It was generally accepted that elevated risk among relatives did not vary by proband’s gender. This was challenged by our group and others demonstrating that the risk was associated with proband or relative gender (Bellodi et al., 1986; Pulver et al., 1990; Goldstein et al., 1990). Another line of thinking hypothesized that a gene for psychosis was located on the sex chromosomes (DeLisi and Crow, 1989), based in part on the high rates of psychosis and schizophrenia traits in individuals with X chromosome anomalies (Boks et al., 2007; DeLisi et al., 2005; van Rijn et al., 2006; Roser and Kawohl, 2008). However, linkage studies investigating X chromosome reported weak evidence on Xp11, Xq21, and Xq26 (Paterson, 1999), and a consensus review report on X chromosome (Paterson, 1999) and a large sibling pair cohort study (DeLisi et al., 2000) reported overall negative evidence for X linkage with SCZ. Thus investigators have been less likely to pursue this hypothesis even though there has been recent molecular genetics evidence that there may be an X-chromosome contribution to understanding schizophrenia (Philibert et al., 2007; Carrera et al., 2009; Wei and Hemmings, 2006; Crow, 2008). Reasons for discrepancies across studies include: false-positive results, small sample sizes with insufficient statistical power to identify a locus, genetic and clinical heterogeneity of samples, and statistical methods unable to take into account the complexity of gene-gene or gene-environment transmission (Szatmari et al., 1998; Porteous et al., 2003; Alaerts and Del-Favero, 2009; Bearden et al., 2004).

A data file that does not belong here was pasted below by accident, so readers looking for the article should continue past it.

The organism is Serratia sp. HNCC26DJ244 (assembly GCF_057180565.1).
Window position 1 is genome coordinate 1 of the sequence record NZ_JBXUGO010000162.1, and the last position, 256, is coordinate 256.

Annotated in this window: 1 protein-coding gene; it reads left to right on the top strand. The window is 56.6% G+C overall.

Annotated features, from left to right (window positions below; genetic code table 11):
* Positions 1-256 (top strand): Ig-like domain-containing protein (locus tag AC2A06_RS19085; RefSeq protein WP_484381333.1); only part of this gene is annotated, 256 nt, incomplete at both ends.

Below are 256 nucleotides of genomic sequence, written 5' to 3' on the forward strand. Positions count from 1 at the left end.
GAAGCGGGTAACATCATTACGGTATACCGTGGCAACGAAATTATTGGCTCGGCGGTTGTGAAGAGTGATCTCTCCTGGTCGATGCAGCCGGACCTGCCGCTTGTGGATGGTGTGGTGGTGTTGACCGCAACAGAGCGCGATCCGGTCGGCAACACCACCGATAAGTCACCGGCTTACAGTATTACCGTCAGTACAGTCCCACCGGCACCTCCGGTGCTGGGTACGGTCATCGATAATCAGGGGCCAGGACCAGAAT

Thus, in a recently completed high-risk (HR) study, we tested the hypothesis that there are sex differences in the risk for psychoses among adult offspring of parents with psychoses. Specifically, if there were evidence of X chromosome transmission, we predicted that fathers with psychoses would be more likely to produce daughters with psychoses than sons, given that fathers do not transmit an X chromosome to sons, and mothers with psychoses would be more likely to give birth to affected sons than daughters, given that only mothers transmit the X chromosome to sons. Given previous literature, we further predicted that this sex-specific pattern would be consistent for schizophrenia spectrum psychotic disorders and for affective psychoses (e.g., bipolar disorder with psychosis).
2.1 Sample Ascertainment